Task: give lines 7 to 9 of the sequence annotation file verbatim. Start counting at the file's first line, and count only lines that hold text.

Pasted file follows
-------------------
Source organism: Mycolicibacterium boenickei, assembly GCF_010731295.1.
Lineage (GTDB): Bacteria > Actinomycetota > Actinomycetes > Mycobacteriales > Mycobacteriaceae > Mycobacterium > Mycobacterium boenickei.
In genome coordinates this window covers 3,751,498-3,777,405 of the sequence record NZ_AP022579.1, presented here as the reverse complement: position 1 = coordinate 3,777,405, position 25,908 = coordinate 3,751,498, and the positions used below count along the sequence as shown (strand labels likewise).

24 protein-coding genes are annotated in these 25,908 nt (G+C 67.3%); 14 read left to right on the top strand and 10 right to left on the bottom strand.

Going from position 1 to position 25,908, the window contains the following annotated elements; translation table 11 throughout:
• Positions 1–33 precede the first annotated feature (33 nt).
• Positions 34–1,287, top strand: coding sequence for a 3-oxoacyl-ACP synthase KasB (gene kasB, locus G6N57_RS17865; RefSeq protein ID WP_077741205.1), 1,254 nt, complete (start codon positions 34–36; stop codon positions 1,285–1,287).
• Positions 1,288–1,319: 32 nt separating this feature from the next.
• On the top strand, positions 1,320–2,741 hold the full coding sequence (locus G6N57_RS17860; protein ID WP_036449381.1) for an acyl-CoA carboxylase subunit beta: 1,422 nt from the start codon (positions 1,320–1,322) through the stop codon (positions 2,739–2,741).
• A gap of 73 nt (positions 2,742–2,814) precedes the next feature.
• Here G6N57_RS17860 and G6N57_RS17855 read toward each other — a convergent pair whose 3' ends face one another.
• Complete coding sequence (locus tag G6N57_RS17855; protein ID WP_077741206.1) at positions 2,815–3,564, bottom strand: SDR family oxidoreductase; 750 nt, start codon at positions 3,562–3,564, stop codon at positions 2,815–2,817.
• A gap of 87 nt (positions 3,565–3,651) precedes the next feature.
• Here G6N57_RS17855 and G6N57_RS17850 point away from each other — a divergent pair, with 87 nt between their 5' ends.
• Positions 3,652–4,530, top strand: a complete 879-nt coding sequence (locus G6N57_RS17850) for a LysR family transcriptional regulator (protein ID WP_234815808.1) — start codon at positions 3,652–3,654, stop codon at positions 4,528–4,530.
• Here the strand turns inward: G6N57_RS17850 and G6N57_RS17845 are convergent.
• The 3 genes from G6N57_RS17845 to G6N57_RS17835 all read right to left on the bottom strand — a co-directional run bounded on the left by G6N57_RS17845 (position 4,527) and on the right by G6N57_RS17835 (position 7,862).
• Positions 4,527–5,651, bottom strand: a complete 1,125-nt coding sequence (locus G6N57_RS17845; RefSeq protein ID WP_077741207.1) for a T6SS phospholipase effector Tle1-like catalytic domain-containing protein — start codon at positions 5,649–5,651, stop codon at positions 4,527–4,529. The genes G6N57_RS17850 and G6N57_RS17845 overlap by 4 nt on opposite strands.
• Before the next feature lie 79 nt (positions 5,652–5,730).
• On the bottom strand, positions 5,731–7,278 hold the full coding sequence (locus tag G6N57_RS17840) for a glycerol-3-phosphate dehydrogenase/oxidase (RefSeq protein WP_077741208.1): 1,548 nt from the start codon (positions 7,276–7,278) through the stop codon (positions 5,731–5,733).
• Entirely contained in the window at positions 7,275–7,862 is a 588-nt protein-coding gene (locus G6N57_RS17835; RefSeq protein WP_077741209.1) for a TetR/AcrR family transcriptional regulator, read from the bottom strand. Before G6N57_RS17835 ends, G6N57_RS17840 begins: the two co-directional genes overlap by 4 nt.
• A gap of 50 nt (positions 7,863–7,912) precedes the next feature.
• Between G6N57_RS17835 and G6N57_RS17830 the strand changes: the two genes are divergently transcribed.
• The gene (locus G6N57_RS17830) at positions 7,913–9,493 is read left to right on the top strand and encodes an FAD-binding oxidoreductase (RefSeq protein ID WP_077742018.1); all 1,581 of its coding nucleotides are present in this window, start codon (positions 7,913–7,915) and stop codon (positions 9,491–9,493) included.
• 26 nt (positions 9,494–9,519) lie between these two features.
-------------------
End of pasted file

• Positions 34–1,287, top strand: coding sequence for a 3-oxoacyl-ACP synthase KasB (gene kasB, locus G6N57_RS17865; RefSeq protein ID WP_077741205.1), 1,254 nt, complete (start codon positions 34–36; stop codon positions 1,285–1,287).
• Positions 1,288–1,319: 32 nt separating this feature from the next.
• On the top strand, positions 1,320–2,741 hold the full coding sequence (locus G6N57_RS17860; protein ID WP_036449381.1) for an acyl-CoA carboxylase subunit beta: 1,422 nt from the start codon (positions 1,320–1,322) through the stop codon (positions 2,739–2,741).